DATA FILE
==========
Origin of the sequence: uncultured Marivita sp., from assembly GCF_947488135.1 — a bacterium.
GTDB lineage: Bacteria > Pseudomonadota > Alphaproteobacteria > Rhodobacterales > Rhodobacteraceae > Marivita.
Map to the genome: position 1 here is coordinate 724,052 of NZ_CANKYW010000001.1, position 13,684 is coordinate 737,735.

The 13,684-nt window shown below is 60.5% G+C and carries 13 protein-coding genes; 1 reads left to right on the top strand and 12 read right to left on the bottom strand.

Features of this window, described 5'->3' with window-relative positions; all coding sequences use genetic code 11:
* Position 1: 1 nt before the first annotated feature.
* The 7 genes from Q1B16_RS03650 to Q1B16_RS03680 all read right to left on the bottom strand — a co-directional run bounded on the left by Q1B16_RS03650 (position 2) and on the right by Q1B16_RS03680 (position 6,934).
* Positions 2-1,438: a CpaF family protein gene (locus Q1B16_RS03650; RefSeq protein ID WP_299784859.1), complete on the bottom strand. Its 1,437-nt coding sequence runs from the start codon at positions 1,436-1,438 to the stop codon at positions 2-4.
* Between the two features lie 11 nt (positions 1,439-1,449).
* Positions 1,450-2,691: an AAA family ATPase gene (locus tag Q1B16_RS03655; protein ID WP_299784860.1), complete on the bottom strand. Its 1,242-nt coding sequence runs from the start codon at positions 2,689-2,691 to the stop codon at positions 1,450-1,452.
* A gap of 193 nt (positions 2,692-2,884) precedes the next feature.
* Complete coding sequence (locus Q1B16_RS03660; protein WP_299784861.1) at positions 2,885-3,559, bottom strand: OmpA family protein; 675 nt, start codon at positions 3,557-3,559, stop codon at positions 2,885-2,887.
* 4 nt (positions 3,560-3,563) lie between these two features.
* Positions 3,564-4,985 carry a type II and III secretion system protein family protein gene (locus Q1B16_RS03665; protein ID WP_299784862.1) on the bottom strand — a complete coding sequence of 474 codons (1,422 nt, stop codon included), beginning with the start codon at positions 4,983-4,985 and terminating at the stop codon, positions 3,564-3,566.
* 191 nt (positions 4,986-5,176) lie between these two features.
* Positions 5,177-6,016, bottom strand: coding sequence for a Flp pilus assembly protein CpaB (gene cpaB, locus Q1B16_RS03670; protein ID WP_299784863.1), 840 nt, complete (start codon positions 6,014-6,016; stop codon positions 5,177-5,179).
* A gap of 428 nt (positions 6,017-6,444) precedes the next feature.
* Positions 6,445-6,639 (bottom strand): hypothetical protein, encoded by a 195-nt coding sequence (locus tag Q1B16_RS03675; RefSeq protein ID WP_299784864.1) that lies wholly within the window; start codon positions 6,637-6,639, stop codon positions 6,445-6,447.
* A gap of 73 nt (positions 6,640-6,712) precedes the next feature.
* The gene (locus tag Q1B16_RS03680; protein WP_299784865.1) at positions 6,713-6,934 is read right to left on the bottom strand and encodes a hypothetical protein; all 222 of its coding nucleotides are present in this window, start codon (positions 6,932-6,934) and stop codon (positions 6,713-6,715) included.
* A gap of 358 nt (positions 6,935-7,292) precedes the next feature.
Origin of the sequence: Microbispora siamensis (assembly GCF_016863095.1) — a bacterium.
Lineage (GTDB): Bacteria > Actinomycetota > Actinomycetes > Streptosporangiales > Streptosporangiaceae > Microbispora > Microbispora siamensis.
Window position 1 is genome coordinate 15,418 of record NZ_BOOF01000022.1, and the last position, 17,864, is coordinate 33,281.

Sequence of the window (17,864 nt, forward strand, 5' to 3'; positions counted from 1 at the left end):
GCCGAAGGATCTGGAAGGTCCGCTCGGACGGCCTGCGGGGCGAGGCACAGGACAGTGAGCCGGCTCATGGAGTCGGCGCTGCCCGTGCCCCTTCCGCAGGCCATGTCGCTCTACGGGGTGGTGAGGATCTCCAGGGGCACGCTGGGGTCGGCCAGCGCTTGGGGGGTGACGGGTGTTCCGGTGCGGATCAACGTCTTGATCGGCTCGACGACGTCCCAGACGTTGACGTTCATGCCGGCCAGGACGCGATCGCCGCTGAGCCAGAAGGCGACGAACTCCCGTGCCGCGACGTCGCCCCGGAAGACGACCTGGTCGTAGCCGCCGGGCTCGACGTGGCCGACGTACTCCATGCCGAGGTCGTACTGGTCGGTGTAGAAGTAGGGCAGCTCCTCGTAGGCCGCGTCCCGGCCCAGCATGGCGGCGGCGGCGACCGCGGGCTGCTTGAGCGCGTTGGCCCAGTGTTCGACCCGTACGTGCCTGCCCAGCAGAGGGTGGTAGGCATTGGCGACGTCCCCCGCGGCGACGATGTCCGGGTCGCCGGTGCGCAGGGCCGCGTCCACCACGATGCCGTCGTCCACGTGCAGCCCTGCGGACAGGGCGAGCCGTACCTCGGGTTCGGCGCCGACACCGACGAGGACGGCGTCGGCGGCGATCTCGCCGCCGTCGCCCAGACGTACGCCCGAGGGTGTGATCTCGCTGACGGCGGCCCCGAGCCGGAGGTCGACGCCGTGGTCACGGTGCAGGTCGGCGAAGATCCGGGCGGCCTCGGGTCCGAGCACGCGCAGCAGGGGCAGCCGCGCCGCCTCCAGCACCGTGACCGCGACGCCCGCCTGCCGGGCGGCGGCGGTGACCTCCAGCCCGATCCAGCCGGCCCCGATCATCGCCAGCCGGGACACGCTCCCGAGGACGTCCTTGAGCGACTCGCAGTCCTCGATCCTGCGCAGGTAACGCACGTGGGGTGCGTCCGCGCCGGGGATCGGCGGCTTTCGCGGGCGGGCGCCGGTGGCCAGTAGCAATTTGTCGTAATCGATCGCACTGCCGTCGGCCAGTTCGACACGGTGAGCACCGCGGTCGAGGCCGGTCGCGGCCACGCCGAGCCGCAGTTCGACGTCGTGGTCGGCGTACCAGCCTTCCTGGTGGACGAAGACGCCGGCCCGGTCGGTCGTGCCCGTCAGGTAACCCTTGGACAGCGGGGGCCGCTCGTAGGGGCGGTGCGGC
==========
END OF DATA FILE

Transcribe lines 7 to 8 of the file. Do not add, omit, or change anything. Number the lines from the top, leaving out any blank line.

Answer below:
* The 7 genes from Q1B16_RS03650 to Q1B16_RS03680 all read right to left on the bottom strand — a co-directional run bounded on the left by Q1B16_RS03650 (position 2) and on the right by Q1B16_RS03680 (position 6,934).
* Positions 2-1,438: a CpaF family protein gene (locus Q1B16_RS03650; RefSeq protein ID WP_299784859.1), complete on the bottom strand. Its 1,437-nt coding sequence runs from the start codon at positions 1,436-1,438 to the stop codon at positions 2-4.